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Mother Goose's Nursery Rhymes (Everyman's Library)
     

Mother Goose's Nursery Rhymes (Everyman's Library)

by Walter Jerrold, Charles Robinson (Illustrator)
 

“Doctor Foster went to Glo’ster, In a shower of rain; He stepped in a puddle right up to his middle, And never went there again.” A bumper crop of nursery rhymes for the delight of the very young. In his Introduction, Jerrold explains how his selection was based on earlier collections made by John Newbery, Joseph Ritson and James Orchard Halliwell

Overview

“Doctor Foster went to Glo’ster, In a shower of rain; He stepped in a puddle right up to his middle, And never went there again.” A bumper crop of nursery rhymes for the delight of the very young. In his Introduction, Jerrold explains how his selection was based on earlier collections made by John Newbery, Joseph Ritson and James Orchard Halliwell. He goes on to add, “ Students divide our rhymes into narrative pieces, historical folk-lore, game rhymes, counting-out rhymes, jingles, fragments, etcetera, but for the children for whom and by whom they are remembered, and for whom they are here collected and pictured anew, they are just — Nursery Rhymes.”

Product Details

ISBN-13:
9780679428152
Publisher:
Knopf Doubleday Publishing Group
Publication date:
11/28/1993
Series:
Children's Classics Series
Pages:
320
Sales rank:
1,293,976
Product dimensions:
6.40(w) x 8.30(h) x 1.00(d)
Age Range:
4 - 9 Years

Meet the Author

Walter Jerrold (1865-1929) was born in Liverpool but spent most of his life in London, where he followed a literary career. Starting work as a clerk in a newspaper counting-house, he went on to become deputy editor of The Observer. He edited many classic texts for the newly founded Everyman's Library, he wrote biographies, he produced stories for children under the name of Walter Copeland. In 1895 he married Clara Armstrong and his five daughters were obviously a ready audience and true inspiration for his bumper collection of nursery rhymes. While explaining that this was based on earlier collections made by John Newbery, Joseph Ritson, and James Orchard Halliwell, he admitted that 'Tradition in the nursery has acted as a severe editor . . .'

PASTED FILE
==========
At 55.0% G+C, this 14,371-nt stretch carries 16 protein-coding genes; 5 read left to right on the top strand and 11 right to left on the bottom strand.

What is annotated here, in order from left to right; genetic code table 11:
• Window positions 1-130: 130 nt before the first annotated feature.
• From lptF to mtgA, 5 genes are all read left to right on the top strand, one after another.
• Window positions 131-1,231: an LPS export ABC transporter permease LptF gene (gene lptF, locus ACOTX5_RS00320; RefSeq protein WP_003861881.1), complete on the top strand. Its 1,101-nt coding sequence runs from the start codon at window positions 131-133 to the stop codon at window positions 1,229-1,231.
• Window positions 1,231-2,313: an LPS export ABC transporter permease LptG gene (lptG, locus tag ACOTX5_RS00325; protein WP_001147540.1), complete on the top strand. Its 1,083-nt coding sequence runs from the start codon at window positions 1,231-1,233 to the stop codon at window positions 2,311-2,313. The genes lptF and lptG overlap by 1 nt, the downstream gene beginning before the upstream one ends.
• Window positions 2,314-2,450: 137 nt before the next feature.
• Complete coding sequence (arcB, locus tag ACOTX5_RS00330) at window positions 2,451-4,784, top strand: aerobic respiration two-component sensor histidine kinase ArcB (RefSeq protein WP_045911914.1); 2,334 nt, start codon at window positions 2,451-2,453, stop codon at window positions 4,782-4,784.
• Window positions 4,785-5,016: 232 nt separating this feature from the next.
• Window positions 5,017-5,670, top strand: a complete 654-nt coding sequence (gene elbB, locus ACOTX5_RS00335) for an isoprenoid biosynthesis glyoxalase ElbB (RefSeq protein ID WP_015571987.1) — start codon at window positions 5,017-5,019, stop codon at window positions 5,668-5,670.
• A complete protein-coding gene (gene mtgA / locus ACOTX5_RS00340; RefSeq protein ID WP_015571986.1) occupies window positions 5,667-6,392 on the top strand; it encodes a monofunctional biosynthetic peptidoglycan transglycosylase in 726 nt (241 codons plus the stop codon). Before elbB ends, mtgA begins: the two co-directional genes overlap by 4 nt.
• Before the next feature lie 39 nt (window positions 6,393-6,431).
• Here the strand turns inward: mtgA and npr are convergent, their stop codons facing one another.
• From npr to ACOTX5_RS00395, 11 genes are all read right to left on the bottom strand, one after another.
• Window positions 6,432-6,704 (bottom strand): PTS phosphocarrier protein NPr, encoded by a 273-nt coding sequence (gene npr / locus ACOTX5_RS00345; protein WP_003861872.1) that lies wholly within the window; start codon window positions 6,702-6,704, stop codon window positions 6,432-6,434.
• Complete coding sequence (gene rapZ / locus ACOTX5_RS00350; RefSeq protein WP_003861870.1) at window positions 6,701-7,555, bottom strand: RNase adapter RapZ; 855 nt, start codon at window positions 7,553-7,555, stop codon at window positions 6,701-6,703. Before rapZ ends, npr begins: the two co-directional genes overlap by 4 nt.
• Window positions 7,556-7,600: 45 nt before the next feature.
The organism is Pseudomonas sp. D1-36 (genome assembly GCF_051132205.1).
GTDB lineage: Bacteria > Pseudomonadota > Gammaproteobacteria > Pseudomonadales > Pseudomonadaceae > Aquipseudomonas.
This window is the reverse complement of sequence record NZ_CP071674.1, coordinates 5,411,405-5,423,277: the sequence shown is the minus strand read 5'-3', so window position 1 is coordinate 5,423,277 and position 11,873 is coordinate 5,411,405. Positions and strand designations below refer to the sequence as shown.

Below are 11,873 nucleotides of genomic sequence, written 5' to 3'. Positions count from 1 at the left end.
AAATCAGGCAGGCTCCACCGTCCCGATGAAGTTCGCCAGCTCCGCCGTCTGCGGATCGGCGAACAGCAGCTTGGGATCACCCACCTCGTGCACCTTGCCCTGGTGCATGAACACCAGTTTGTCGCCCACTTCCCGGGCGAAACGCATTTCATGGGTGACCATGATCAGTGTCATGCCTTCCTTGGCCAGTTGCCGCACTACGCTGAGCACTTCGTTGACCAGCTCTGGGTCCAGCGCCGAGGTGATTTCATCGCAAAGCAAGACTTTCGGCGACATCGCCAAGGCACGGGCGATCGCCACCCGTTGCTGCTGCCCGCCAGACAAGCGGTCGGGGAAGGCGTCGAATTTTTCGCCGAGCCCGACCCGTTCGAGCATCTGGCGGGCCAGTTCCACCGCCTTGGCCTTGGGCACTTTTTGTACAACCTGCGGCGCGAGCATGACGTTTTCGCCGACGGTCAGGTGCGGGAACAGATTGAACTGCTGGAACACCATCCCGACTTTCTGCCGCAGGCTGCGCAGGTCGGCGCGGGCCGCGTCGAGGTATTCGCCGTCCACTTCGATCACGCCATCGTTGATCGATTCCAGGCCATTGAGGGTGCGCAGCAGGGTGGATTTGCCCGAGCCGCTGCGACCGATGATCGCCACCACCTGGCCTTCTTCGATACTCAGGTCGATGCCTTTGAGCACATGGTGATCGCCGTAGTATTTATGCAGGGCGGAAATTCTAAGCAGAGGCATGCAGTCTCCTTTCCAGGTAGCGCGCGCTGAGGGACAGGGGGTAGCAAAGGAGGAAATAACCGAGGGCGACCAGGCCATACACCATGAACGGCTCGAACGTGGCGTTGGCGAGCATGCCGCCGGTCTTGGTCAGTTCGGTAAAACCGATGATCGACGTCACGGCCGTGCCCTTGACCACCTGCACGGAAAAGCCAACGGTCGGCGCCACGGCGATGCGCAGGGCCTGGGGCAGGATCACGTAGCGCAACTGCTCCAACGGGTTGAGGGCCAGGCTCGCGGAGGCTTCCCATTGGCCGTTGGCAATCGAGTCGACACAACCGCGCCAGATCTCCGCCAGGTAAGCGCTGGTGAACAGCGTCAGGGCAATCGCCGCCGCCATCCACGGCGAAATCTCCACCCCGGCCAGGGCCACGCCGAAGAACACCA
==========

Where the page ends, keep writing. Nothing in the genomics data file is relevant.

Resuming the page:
Charles Robinson (1870-1937) was apprenticed to a lithographer in London while also attending art school. In 1892 he was commissioned to illustrate R. L. Stevenson’s A Child’s Garden of Verses for The Bodley Head. The book’s success established him as a successful artist and he went on to illustrate more than a hundred books.

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